The lack of interest may also be because exams have just began at university, and the dining hall downstairs (ie the library during non-meal times) has become packed with silent, frowning kids I’ve never seen in my life. It’s rather difficult for me, and the other international students, to take this exam period as seriously as we should, but I admit to having joined the ranks of the studiers in my recent down time. First-year students here take exams way more seriously than I ever did, but the way that the university system is designed is completely different: for example, first-year students have to apply for med school at the end of this year, and then they start taking general med classes next year. It’s like taking the MCAT when you’re eighteen years old, which is really interesting.

Anyway, while I’ve been avoiding studying altogether, I’ve managed to find and succeed at one of the cooler activities in Auckland: a really fantastic live escape-situation room called Escape Masters, located on the 11th floor of an unassuming office building in the middle of downtown. Back a few weeks ago when I was participating in Live Below the Line, my friend and I entered this challenge called Battle Below the Line (at the risk of being too obvious, it was sponsored by Live Below the Line). It was a fun event that involved us making idiots of ourselves racing each other around the park, carrying water jugs, frantically mixing water with flour, dragging the subsequent dough to a bunch of cinder blocks, and building a makeshift fireplace. We didn’t win the race, but while we were eyeing the prizes we noticed one of them was a free ticket to Escape Masters. (By the way, the people running the event were so nice they gave us a consolation prize, a free bungy jumping coupon. We then sold the ticket, bought a ton of McDonalds in search of the winning Monopoly ticket, then gave all the food to people on the streets. And didn’t win a Jeep).

So we were determined to become Escape Masters anyway. We roped up a team of five vaguely cooperative, smart kids and signed up for the Hackers Escape Room. The idea is the team gets locked inside a room and a wall timer counts down from 50 minutes; if the team doesn’t put together the clues and discover the combination to escape the room, a computer virus takes over the world. We had to find at least five keys hidden in books, stuffed animals, taped to desks and inside computers. We had to convert binary code to numerals to unlock a padlock. We had to put together a series of cards that we found and discover the password to the hackers’ central computer. We had to figure out how to use a blacklight to uncover a secret message. At the end, we managed to escape the room with eight seconds to spare and it was one of the most exciting moments of my life.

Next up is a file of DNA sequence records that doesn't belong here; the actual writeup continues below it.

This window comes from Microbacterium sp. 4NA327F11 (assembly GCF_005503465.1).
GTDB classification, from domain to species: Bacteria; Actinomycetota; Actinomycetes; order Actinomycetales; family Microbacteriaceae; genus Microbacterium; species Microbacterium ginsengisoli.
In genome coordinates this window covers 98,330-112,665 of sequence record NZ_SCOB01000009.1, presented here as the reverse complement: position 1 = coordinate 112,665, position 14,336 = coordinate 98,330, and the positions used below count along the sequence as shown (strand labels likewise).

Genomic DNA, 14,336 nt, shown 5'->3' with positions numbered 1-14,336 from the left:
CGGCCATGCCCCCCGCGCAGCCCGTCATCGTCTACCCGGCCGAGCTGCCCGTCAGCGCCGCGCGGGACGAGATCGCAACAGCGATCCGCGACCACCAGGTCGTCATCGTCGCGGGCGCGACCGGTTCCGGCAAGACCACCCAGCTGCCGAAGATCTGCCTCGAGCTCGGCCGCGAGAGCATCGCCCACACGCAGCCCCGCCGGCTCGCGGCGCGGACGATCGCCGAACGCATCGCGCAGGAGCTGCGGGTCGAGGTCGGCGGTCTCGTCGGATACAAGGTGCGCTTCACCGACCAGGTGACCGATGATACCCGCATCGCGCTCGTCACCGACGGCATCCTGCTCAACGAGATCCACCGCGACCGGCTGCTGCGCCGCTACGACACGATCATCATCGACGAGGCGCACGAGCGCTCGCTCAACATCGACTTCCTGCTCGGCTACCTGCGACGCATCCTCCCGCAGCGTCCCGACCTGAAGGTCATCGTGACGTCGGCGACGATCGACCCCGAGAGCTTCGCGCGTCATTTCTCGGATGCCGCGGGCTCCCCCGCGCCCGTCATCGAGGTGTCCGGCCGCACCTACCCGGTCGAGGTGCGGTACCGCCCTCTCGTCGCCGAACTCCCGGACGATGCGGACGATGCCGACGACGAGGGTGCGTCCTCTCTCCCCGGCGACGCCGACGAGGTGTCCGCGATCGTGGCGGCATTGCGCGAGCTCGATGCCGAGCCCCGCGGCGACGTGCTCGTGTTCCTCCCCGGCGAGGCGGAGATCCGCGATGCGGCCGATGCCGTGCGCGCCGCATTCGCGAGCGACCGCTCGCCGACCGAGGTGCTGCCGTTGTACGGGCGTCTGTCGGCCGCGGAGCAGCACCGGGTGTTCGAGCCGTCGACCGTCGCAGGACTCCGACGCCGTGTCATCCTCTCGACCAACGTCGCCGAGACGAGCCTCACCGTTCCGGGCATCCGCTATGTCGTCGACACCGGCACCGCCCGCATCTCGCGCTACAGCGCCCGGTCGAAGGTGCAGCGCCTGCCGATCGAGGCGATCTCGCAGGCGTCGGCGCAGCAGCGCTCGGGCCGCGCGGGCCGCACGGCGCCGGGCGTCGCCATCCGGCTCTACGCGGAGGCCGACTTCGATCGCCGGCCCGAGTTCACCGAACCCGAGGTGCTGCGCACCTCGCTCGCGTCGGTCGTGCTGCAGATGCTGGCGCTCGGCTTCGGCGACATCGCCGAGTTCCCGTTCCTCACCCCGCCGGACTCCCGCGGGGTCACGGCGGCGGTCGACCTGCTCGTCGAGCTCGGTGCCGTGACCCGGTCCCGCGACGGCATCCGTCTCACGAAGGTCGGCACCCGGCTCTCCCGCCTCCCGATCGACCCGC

In addition to saving the world from computer viruses, I also spent a few days at the Coromandel Peninsula. It’s on the east coast of New Zealand, about a three hours’ mountainous drive. The peninsula itself is about ninety kilometers long, but our destination was very specific: Cathedral Cove, a 10-km marine reserve that includes an attraction called Stingray Beach, another called Gemstone Beach, and the winner: Hot Water Beach. Hot Water Beach, one of the token tourist spots, was packed the day we arrived. A huge beach that stretched as far as the eye could see, surrounded by mountains and sparkling emerald sea, and yet nearly every single person present was clustered in perhaps a 50 ft radius. Shovels littered the sand, some floating in long, shallow pools of steaming water that made up that 50 ft radius. In some places, the sand was literally boiling. Despite the wind chill, the water bubbling up from the underground hot springs was more than enough to keep us lying there for over four hours.